BioIt's a long way to Arizona, and it's a longing that carries Joel Plaskett home to Halifax. His new album, La De Da, is about what happens when you know you have to go away; what happens when you know you have to go home; and what you do on the road in between.
Plaskett recorded La De Da far from home, in Phoenix, AZ, when a fan made him an offer he literally couldn't refuse. Although Bob Hoag first invited Plaskett to record at his Flying Blanket studio about two years ago, at first the seasoned indie rocker didn't do anything about it.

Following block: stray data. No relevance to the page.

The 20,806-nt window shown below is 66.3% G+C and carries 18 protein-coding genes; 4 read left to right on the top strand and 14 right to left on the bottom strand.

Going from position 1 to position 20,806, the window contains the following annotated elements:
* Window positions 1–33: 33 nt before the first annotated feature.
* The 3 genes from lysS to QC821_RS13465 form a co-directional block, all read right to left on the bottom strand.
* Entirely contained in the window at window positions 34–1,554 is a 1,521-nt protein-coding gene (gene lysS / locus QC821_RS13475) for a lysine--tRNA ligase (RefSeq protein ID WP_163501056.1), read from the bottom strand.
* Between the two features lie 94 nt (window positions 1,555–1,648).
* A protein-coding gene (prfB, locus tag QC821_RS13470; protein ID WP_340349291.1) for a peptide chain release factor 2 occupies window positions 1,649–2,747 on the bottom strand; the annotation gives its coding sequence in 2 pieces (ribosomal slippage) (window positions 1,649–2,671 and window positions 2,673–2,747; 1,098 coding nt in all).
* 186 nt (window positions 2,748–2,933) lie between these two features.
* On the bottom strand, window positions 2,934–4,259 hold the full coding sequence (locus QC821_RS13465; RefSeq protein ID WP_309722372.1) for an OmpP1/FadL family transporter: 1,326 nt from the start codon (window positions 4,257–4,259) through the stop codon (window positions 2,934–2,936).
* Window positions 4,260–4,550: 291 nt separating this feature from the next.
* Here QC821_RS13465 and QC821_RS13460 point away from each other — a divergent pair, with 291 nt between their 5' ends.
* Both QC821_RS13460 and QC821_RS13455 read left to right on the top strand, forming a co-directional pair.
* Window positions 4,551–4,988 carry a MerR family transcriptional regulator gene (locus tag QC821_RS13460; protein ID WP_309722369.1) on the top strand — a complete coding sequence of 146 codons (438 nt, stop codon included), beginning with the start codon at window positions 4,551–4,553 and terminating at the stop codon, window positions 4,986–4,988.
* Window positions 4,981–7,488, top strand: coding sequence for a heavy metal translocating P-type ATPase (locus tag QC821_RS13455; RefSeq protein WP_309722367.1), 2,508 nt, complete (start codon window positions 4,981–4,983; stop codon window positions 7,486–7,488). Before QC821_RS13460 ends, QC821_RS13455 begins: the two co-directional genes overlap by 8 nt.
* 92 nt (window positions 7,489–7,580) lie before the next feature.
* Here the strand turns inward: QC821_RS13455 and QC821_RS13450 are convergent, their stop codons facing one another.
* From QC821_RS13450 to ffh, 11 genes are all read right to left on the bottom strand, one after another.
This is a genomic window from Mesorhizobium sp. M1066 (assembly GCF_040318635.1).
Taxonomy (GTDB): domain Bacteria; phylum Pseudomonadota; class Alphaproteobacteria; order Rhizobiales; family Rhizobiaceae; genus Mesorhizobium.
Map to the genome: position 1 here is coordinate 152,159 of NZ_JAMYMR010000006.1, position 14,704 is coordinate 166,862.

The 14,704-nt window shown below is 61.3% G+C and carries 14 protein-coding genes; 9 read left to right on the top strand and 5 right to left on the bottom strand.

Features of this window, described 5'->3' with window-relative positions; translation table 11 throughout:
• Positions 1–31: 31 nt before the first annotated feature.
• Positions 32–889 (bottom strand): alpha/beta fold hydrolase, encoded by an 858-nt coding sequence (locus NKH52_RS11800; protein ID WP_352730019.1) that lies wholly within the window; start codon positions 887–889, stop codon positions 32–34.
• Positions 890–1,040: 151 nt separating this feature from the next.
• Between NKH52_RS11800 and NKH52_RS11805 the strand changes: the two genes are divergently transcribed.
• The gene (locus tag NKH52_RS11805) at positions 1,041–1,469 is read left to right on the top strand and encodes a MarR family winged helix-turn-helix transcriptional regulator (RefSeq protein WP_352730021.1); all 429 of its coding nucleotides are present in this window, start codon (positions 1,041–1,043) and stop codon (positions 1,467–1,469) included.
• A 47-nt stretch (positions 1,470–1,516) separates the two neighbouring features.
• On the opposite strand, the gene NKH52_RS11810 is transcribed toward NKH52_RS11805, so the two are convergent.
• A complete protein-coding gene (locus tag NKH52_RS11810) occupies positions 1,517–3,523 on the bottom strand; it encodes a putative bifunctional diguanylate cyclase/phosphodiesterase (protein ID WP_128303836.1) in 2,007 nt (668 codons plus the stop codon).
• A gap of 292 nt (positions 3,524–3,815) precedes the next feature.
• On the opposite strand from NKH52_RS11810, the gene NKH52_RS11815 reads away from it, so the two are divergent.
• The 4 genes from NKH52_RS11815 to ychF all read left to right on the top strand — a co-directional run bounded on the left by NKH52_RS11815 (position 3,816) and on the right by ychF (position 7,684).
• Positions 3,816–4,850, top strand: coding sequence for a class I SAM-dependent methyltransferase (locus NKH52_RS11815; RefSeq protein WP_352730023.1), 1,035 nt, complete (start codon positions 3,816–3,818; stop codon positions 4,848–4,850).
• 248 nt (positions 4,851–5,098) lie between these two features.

"But when I was thinking of making another record," says Plaskett, "I e-mailed Bob and said 'What are your rates?' Toying with the idea. He e-mailed me back and said 'I'd love to have you here. I'll record you for free and you can stay at my house. My wife and I, we've got a pool,'" says Plaskett, laughing broadly at his own good fortune.
By the time he got to Phoenix, Plaskett had driven clear across the continent in his old Suburban truck. The trip was something like the travelogue described in one of his best new songs, a lazy, panoramic riff-rocker called "Natural Disaster: "I left Nova Scotia/ Headed down the coast / Tore a strip off Memphis/ Before I left for Roanoke / I punished Pecos County/ And headed for Las Cruces." Not to mention the barren badlands, and a Texas tornado.